I read Inside Out and Back Again by Thanhha Lai which was highly recommended by my school librarian. This book tells the story of Ha, a young girl living in South Vietnam who, due to the war, had to fell with her family to America. I have never read poetry like this. The book is comprised of poems, listed in chronological order. These poems tell a story of her life. Her mother has to raise four children alone while her soldier husband is away, the political unrest worsens and she and her family are forced to flee to America, where they are taken in by a kind cowboy and his reluctant wife and adjust to life in America. Throughout the poems is the author’s honest impressions, her hopes and her fears. With each poem, we understand the unfolding of the story more. Her difficult childhood, glamourous mother, the political unrest, the difficult choices one makes while making a new life for oneself. What is so unusual, is that each one of these poems, representing a day in Ha’s life, is good enough to stand alone. Certainly there are many good books which tell similar stories of exile, but that the author has written over one hundred poems that weave together to tell such an important and story makes the work absolutely remarkable.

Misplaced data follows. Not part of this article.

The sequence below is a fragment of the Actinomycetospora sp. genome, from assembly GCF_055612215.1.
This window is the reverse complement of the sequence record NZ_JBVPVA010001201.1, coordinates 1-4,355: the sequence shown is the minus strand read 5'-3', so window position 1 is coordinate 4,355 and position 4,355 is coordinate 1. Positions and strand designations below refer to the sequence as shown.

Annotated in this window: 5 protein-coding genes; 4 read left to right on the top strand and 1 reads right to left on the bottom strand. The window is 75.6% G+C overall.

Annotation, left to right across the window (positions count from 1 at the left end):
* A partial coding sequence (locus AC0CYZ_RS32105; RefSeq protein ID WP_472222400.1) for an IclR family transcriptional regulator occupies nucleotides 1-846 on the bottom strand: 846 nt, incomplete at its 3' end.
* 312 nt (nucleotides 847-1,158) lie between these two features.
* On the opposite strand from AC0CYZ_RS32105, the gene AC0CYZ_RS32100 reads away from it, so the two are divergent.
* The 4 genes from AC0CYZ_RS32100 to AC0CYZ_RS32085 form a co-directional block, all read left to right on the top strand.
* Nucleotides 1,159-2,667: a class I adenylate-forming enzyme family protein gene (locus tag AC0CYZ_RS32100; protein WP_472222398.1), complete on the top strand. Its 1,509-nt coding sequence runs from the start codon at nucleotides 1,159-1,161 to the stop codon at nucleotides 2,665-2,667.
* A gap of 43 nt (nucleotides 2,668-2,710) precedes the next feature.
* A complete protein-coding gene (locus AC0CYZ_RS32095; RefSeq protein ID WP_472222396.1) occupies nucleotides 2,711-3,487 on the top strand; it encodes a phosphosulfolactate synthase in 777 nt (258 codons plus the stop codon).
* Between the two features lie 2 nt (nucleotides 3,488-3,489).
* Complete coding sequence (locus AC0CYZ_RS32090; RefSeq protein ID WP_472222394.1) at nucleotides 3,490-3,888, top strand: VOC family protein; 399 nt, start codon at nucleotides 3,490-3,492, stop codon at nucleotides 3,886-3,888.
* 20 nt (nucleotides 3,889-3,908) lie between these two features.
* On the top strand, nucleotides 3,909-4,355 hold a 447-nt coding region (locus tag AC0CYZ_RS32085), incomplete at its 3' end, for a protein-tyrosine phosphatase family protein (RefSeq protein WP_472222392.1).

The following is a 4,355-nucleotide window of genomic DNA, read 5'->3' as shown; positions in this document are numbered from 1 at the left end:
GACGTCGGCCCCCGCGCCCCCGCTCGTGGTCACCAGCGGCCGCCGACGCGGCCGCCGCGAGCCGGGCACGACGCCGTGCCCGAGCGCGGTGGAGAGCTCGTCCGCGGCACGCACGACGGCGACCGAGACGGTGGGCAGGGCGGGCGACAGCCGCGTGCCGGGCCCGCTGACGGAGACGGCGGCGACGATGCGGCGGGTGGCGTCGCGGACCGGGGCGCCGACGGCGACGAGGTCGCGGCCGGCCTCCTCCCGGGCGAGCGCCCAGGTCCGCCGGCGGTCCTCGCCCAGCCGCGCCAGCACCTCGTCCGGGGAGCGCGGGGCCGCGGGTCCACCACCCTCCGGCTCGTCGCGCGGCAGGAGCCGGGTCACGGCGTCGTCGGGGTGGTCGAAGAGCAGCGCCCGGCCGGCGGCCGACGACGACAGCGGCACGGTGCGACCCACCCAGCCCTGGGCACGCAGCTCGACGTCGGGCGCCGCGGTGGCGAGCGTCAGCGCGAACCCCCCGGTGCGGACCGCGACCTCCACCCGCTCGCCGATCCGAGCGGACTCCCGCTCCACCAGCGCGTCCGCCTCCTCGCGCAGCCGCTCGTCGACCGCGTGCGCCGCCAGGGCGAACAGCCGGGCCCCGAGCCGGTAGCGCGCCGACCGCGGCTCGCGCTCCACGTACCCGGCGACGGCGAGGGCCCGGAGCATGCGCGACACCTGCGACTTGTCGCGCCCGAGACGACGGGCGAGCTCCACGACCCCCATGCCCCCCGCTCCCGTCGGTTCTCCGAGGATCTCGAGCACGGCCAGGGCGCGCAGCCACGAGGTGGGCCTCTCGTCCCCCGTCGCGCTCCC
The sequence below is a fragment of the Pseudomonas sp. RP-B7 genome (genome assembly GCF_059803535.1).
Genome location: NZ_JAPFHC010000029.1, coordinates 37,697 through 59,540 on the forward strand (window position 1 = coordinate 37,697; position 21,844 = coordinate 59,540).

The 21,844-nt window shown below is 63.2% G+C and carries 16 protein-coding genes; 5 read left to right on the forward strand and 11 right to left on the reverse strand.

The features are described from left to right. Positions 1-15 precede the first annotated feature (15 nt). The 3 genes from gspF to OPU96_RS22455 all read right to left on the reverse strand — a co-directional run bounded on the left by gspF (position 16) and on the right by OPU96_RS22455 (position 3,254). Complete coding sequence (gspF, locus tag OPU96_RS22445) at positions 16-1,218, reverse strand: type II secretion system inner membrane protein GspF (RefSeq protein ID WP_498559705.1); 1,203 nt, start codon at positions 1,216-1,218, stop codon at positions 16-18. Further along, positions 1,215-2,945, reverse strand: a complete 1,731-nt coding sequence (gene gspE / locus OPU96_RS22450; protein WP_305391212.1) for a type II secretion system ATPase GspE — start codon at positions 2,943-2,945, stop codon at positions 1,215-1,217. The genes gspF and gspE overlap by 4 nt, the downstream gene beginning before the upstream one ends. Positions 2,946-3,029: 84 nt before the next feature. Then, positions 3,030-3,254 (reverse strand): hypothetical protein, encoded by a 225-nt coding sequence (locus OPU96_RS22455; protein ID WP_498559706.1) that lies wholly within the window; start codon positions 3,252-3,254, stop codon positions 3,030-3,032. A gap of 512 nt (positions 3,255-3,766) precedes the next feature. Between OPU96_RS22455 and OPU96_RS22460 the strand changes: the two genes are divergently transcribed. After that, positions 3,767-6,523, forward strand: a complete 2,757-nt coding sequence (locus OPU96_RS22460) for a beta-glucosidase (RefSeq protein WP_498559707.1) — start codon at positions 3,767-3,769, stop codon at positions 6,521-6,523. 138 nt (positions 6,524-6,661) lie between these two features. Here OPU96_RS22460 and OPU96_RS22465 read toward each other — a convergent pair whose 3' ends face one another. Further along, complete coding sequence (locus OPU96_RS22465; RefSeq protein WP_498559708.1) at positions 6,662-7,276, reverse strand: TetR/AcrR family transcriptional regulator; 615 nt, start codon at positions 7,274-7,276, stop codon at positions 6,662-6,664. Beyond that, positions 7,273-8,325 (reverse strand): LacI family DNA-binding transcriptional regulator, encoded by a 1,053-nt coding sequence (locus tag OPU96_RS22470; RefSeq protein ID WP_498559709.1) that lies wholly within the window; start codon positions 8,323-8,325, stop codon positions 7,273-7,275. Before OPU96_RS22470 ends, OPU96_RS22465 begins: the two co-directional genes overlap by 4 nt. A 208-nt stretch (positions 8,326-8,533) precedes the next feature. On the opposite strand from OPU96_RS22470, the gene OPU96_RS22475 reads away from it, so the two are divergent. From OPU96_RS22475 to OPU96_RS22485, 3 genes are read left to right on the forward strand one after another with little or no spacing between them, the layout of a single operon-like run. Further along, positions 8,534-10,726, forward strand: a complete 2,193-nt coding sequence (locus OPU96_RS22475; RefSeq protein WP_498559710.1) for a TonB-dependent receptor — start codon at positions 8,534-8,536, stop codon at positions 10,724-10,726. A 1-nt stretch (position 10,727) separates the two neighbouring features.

I felt so thankful for everyday things like food and shelter after reading this book. It made me think about how many people I see and interact with each day who are immigrants, and the compelling stories that they might have. I would use this book in a middle school reading group, or on a display table of poetry for middle schoolers.
Thanhha Lai Inside Out & Back Again (2011) New York, Harper Collins.